Given the consequences of facilitating money laundering, how can small firms spot potential illegal activity and protect both themselves and their businesses from becoming unwittingly involved?
Regardless of their size, professional service firms are a target for criminals looking to launder money. Despite this fact, awareness amongst smaller businesses about the risk of being a target for money laundering is relatively low. Indeed, many smaller organisations have an ingrained culture that organised crime isn’t something that concerns them and, of course, this indifference only serves to increase their vulnerability. In fact, SMEs and sole practitioners need to be just as vigilant to risk as their larger counterparts when it comes to fending off criminal organisations on the hunt for skilled professionals that will help facilitate their crimes.
Fortunately, there’s plenty small businesses can do to protect themselves from those looking to launder money. The first step is to recognise possible red flags. This can include anything that doesn’t make business sense such as inconsistencies in information provided or transactions that seem nonsensical in a business context. Another thing to look out for is unnecessary secrecy, whether that’s evasive clients that fail to offer a comprehensive explanation when pressed on perceived discrepancies or complex group structures that are not fully explained or when things are explained as “tax reasons” or “privacy funds”.
It’s essential to conduct regular checks and due diligence to sweep for any of these risks, both with potential and existing clients, and this needs to be carried out on an ongoing basis to rule out any possibility of wrongdoing. Even if clients are familiar to you, factors such as a change in directorship or foreign ownership should prompt further investigation.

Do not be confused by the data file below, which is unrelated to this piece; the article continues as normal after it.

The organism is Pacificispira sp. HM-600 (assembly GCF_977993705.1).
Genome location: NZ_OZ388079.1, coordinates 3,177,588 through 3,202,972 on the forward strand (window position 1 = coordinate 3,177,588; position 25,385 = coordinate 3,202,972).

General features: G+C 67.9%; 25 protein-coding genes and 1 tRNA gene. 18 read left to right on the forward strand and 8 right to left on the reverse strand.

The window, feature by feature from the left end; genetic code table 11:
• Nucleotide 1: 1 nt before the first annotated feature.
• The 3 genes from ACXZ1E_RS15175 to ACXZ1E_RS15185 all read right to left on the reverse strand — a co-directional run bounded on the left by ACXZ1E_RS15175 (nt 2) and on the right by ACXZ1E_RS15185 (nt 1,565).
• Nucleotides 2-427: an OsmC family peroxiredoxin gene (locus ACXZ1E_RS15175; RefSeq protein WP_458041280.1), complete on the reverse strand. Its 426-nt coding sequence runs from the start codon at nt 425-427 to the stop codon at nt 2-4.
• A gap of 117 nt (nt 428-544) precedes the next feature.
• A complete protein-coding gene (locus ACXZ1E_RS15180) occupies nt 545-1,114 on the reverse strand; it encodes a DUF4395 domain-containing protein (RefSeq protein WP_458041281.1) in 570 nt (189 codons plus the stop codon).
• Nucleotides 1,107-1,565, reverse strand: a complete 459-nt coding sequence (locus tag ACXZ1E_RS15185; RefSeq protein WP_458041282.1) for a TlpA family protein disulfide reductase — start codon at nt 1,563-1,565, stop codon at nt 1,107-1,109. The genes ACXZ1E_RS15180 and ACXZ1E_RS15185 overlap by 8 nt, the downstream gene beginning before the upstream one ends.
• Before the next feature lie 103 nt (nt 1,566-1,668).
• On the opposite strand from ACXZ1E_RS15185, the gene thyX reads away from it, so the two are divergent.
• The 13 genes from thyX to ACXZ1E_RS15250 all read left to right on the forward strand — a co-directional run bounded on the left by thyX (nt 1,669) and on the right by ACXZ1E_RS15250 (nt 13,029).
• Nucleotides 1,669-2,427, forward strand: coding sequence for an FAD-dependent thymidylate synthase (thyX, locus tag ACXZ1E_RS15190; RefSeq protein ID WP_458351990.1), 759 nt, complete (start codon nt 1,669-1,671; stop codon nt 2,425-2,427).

Asking direct questions can also be another line of investigation when trying to understand anything that may seem suspicious. In particular, if you are approached by a client that is atypical of the work you normally do – for example they’re a construction company but your firm specialises in wills and trusts – then ask “why me?”
Try to counteract a lack of direct communication. With face-to-face meetings between clients becoming few and far between due to advances in technology, this can only serve to help create the smoke and mirrors needed by a criminal enterprise to disguise themselves as a legitimate business. If you can, arrange a trip to their office or place of business to establish their credibility. Look for indicators that their business might not be quite what it says on the tin. Is it unusually quiet for a time when business should be at its peak? Are there far too few desks for the number of employees their records suggest? While these factors seem subtle, they may be important pieces of the puzzle in helping you form a clear picture about the legitimacy of your client.
Suffering the consequences
The most sophisticated criminal enterprises can seem legitimate at first glance. Therefore, it is essential for accountancy and legal firms to be thorough in due diligence in order to recognise suspicious and indeed illegal activity, especially within smaller firms where dedicated compliance teams are not always present. Regardless of whether your business’s involvement in money laundering is deliberate or accidental, the consequences can be severe, both to yourself as a practitioner and to your business. These consequences can range from reputational damage and heavy fines to loss of licence or even a prison sentence.
If suspicious activity or a red flag cannot be resolved then you need to consider whether to submit a suspicious activity report (SAR). The SAR process is confidential and a legal requirement when faced with suspicious behaviour by your client. The intelligence provided is vital to enabling law enforcement to investigate and disrupt serious and organised crime. By helping to build this intelligence picture, accountants can protect themselves, their businesses and the legitimate economy from the threat posed by criminal organisations who would exploit them.
This article is written by Nigel Davies, owner of Nigel Davies Accountants and a member of the Chartered Institute of Management Accountants, on behalf of Flag It Up, the Home Office campaign providing guidance on how businesses can tackle money laundering.